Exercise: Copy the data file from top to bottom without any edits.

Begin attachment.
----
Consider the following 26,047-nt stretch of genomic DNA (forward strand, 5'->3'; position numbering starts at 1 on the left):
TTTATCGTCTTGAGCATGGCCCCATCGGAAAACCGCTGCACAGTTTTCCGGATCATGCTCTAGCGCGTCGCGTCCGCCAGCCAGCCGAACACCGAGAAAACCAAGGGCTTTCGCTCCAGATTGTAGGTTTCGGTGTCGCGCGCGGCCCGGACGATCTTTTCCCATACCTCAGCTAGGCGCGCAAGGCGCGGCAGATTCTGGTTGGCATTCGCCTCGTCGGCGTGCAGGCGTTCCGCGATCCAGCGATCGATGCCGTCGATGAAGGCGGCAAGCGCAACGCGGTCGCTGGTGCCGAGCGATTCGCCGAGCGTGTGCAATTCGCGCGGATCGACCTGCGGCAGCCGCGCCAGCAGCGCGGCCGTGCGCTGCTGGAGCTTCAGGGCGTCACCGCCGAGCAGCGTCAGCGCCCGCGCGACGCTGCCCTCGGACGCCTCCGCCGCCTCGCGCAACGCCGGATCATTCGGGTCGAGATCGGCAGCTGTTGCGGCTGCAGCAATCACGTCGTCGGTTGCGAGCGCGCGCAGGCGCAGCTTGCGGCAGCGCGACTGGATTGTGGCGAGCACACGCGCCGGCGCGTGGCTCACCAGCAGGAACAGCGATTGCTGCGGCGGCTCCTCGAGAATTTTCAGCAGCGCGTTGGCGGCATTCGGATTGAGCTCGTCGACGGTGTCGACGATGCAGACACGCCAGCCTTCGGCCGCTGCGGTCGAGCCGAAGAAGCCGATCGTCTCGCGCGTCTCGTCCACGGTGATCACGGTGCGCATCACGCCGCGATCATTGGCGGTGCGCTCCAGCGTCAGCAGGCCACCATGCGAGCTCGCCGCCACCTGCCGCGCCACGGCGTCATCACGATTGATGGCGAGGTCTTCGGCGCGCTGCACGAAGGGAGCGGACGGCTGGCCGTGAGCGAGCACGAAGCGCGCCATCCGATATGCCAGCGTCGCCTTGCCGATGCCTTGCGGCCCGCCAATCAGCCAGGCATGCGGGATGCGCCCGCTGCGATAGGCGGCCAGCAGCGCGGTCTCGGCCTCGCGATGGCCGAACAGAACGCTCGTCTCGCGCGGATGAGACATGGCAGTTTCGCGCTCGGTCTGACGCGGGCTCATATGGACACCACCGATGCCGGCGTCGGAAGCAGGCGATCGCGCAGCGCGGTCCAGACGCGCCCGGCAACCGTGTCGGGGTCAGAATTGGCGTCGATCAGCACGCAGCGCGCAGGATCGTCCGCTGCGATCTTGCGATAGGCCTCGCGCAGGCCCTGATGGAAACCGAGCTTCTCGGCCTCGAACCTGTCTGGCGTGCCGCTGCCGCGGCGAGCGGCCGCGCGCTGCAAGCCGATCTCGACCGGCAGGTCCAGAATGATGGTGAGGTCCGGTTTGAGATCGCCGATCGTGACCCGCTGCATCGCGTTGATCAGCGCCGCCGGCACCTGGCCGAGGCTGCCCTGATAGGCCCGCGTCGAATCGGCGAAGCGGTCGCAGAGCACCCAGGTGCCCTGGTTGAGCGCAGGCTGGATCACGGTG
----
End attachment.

Consider the following 26,047-nt stretch of genomic DNA (forward strand, 5'->3'; position numbering starts at 1 on the left):
TTTATCGTCTTGAGCATGGCCCCATCGGAAAACCGCTGCACAGTTTTCCGGATCATGCTCTAGCGCGTCGCGTCCGCCAGCCAGCCGAACACCGAGAAAACCAAGGGCTTTCGCTCCAGATTGTAGGTTTCGGTGTCGCGCGCGGCCCGGACGATCTTTTCCCATACCTCAGCTAGGCGCGCAAGGCGCGGCAGATTCTGGTTGGCATTCGCCTCGTCGGCGTGCAGGCGTTCCGCGATCCAGCGATCGATGCCGTCGATGAAGGCGGCAAGCGCAACGCGGTCGCTGGTGCCGAGCGATTCGCCGAGCGTGTGCAATTCGCGCGGATCGACCTGCGGCAGCCGCGCCAGCAGCGCGGCCGTGCGCTGCTGGAGCTTCAGGGCGTCACCGCCGAGCAGCGTCAGCGCCCGCGCGACGCTGCCCTCGGACGCCTCCGCCGCCTCGCGCAACGCCGGATCATTCGGGTCGAGATCGGCAGCTGTTGCGGCTGCAGCAATCACGTCGTCGGTTGCGAGCGCGCGCAGGCGCAGCTTGCGGCAGCGCGACTGGATTGTGGCGAGCACACGCGCCGGCGCGTGGCTCACCAGCAGGAACAGCGATTGCTGCGGCGGCTCCTCGAGAATTTTCAGCAGCGCGTTGGCGGCATTCGGATTGAGCTCGTCGACGGTGTCGACGATGCAGACACGCCAGCCTTCGGCCGCTGCGGTCGAGCCGAAGAAGCCGATCGTCTCGCGCGTCTCGTCCACGGTGATCACGGTGCGCATCACGCCGCGATCATTGGCGGTGCGCTCCAGCGTCAGCAGGCCACCATGCGAGCTCGCCGCCACCTGCCGCGCCACGGCGTCATCACGATTGATGGCGAGGTCTTCGGCGCGCTGCACGAAGGGAGCGGACGGCTGGCCGTGAGCGAGCACGAAGCGCGCCATCCGATATGCCAGCGTCGCCTTGCCGATGCCTTGCGGCCCGCCAATCAGCCAGGCATGCGGGATGCGCCCGCTGCGATAGGCGGCCAGCAGCGCGGTCTCGGCCTCGCGATGGCCGAACAGAACGCTCGTCTCGCGCGGATGAGACATGGCAGTTTCGCGCTCGGTCTGACGCGGGCTCATATGGACACCACCGATGCCGGCGTCGGAAGCAGGCGATCGCGCAGCGCGGTCCAGACGCGCCCGGCAACCGTGTCGGGGTCAGAATTGGCGTCGATCAGCACGCAGCGCGCAGGATCGTCCGCTGCGATCTTGCGATAGGCCTCGCGCAGGCCCTGATGGAAACCGAGCTTCTCGGCCTCGAACCTGTCTGGCGTGCCGCTGCCGCGGCGAGCGGCCGCGCGCTGCAAGCCGATCTCGACCGGCAGGTCCAGAATGATGGTGAGGTCCGGTTTGAGATCGCCGATCGTGACCCGCTGCATCGCGTTGATCAGCGCCGCCGGCACCTGGCCGAGGCTGCCCTGATAGGCCCGCGTCGAATCGGCGAAGCGGTCGCAGAGCACCCAGGTGCCCTGGTTGAGCGCAGGCTGGATCACGGTG